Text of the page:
“You know what has happened throughout Judea, beginning in Galilee after the baptism that John preached–how God anointed Jesus of Nazareth with the Holy Spirit and power, and how he went around doing good and healing all who were under the power of evil, because God was with him.

“We are witnesses of everything he did in the country of the Jews and in Jerusalem. They killed him by hanging him on a tree, but God raised him from the dead on the third day and caused him to be seen. He was not seen by all the people, but by witnesses whom God had already chosen–by us who ate and drank with him after he rose from the dead. He commanded us to preach to the people and to testify that he is the one whom God appointed as judge of the living and the dead. All the prophets testify about him that everyone who believes in him receives forgiveness of sins through his name.”

This is the event we celebrate this day–none other than the resurrection of Jesus from the dead.

There will always be those who doubt his resurrection. That’s not surprising. It is an amazing story. Some will contend it is a hoax.

A fuzzy black and white photograph appeared in London’s Sunday Telegraph in 1934 that caused enormous excitement. The picture showed a long neck and head rising from the murky waters off Loch Ness. Photographed by a physician, Robert Wilson, it appeared to be an extinct dinosaur. Some claimed the photo pictured “the Loch Ness monster.” But many people remained skeptical.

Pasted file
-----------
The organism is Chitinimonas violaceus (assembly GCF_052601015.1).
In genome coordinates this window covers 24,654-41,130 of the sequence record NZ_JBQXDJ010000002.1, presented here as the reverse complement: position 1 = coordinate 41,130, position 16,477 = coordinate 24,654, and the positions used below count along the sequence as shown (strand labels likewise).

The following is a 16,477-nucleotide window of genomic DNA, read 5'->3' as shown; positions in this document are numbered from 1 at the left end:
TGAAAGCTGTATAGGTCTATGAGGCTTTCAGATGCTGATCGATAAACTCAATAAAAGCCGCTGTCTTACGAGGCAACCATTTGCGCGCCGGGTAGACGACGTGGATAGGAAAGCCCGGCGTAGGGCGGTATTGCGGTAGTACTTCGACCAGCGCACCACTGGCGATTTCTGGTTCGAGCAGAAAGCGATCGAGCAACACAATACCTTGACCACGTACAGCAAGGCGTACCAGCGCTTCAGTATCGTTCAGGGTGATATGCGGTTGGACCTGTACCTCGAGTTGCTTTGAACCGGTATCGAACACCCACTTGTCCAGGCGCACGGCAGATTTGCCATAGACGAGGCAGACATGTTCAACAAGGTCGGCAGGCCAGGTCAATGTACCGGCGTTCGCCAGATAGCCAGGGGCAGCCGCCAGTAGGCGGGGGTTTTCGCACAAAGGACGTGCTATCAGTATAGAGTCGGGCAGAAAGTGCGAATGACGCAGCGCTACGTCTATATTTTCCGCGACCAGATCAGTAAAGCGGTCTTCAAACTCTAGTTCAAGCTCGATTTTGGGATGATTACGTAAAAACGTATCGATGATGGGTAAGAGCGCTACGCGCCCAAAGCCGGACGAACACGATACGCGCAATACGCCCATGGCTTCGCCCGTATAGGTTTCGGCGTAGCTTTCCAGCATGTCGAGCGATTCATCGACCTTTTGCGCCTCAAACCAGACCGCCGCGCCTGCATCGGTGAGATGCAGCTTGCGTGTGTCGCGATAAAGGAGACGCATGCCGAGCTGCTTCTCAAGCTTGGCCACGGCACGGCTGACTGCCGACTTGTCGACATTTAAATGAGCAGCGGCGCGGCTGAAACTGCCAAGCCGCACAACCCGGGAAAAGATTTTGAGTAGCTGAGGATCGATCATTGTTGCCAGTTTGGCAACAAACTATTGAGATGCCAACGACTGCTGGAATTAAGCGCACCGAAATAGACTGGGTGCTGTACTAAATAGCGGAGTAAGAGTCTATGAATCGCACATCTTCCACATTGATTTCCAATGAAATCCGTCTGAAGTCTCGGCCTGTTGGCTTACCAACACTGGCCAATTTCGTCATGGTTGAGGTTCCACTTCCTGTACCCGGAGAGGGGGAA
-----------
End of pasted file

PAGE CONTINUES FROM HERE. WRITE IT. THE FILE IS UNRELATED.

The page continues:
The truth is that Nessie did prove to be a harmless hoax. A man named Christian Spurling confessed his role in the fake photography just before he died in November 1994. The “monster” had been fabricated from a 14 inch toy submarine upon which Marmaduke Witherell, Spurling’s stepfather, attached a long neck and a small head fashioned from plastic wood. The two floated the model out into the shallows and made the photograph. Wilson became the front man for the deception. To this day there are people who travel to Loch Ness to try to capture a look at the Loch Ness monster.

Some people have tried to label the resurrection of Jesus as such a hoax. I have to tell you, they are up against overwhelming evidence. There were more than 500 eyewitnesses to Christ’s resurrection. Were they making it up? Was there some kind of conspiracy afoot?

Former Watergate conspirator and now a respected Christian writer, Chuck Colson, says that it is preposterous. He says that all you have to do is look at the Watergate conspiracy in which he was involved.

He notes that Watergate was a conspiracy perpetuated by the closest aides to the president of the United States–the most powerful man in America, who were intensely loyal to their president. But one of them, John Dean, turned state’s evidence, that is testified against Richard Nixon, as he put it, “to save his own skin.” And he did so only two weeks after informing the president about what was really going on–two weeks!